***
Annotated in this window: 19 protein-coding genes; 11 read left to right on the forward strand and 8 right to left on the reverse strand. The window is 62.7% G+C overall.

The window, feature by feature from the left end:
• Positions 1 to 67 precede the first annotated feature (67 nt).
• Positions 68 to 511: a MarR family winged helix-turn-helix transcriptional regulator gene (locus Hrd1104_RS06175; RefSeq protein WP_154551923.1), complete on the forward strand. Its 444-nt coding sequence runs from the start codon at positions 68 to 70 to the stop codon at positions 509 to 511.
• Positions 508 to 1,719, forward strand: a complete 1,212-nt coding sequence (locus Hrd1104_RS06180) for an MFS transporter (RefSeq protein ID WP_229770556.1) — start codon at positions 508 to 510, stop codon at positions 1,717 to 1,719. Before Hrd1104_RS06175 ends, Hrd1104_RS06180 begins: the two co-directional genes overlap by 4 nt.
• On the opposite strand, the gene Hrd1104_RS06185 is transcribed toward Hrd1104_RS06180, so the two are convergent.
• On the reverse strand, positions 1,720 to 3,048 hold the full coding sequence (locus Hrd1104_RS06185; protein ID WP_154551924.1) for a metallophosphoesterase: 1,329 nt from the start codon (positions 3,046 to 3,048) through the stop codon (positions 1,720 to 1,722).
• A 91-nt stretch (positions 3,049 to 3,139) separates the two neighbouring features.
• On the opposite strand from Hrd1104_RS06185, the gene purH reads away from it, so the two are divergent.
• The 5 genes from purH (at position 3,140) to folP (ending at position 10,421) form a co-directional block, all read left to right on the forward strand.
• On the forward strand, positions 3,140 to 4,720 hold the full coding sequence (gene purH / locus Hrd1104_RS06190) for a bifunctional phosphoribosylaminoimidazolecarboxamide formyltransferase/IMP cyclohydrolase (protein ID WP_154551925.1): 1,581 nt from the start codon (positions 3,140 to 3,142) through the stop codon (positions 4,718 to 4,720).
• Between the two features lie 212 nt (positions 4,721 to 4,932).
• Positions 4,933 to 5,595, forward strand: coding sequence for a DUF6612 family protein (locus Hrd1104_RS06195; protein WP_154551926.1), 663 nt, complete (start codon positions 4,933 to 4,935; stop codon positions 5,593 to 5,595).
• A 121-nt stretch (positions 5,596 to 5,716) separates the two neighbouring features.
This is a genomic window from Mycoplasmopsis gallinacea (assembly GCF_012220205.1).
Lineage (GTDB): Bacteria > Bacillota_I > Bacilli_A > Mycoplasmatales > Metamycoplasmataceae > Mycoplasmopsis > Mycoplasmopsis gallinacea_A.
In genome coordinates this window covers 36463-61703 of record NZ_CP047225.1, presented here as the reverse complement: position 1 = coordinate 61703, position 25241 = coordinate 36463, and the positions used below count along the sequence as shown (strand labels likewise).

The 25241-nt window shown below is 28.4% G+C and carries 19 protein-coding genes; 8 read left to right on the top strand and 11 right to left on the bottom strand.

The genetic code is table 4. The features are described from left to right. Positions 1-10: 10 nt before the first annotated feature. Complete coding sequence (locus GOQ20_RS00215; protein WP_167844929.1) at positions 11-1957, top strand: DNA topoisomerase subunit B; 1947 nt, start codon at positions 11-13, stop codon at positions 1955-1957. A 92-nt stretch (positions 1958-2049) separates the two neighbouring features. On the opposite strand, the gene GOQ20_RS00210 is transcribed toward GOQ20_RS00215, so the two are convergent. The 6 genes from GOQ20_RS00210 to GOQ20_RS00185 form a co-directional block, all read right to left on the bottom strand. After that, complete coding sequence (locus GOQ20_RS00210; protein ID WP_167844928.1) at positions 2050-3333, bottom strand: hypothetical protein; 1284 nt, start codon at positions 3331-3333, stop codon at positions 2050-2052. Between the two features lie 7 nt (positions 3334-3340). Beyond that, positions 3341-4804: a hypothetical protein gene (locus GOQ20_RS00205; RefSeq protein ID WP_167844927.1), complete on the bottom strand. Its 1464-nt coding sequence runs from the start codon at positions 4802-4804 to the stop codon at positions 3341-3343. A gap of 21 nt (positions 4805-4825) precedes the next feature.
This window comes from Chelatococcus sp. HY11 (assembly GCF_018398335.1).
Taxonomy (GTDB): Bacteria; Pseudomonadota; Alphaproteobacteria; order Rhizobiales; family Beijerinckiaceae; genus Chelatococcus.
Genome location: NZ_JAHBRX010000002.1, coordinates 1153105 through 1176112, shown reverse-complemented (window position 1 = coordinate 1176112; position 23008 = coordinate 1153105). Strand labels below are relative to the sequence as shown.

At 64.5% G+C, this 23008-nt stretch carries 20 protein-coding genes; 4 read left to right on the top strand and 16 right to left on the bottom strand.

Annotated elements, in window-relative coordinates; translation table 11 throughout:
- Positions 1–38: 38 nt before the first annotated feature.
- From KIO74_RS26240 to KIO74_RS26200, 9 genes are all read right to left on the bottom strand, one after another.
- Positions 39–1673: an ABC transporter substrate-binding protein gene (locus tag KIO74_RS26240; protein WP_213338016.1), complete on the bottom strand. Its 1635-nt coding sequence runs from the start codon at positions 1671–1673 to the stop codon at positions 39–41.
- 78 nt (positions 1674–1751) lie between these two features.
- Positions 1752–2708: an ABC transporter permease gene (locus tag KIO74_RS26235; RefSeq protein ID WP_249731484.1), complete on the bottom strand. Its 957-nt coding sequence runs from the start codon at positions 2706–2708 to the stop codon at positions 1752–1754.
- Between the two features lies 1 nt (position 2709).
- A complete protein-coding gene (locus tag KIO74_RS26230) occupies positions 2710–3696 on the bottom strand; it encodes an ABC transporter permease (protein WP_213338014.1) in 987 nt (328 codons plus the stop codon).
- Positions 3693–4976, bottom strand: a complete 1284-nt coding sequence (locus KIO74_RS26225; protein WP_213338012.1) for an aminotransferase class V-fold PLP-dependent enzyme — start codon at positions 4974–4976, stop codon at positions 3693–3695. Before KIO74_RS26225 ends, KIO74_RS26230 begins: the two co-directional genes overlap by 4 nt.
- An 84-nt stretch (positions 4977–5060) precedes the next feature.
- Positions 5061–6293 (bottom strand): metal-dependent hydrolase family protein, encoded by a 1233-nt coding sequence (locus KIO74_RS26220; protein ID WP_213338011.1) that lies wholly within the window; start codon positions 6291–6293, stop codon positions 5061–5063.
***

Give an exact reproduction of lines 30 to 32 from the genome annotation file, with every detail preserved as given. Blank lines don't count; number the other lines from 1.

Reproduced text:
- Between the two features lies 1 nt (position 2709).
- A complete protein-coding gene (locus tag KIO74_RS26230) occupies positions 2710–3696 on the bottom strand; it encodes an ABC transporter permease (protein WP_213338014.1) in 987 nt (328 codons plus the stop codon).
- Positions 3693–4976, bottom strand: a complete 1284-nt coding sequence (locus KIO74_RS26225; protein WP_213338012.1) for an aminotransferase class V-fold PLP-dependent enzyme — start codon at positions 4974–4976, stop codon at positions 3693–3695. Before KIO74_RS26225 ends, KIO74_RS26230 begins: the two co-directional genes overlap by 4 nt.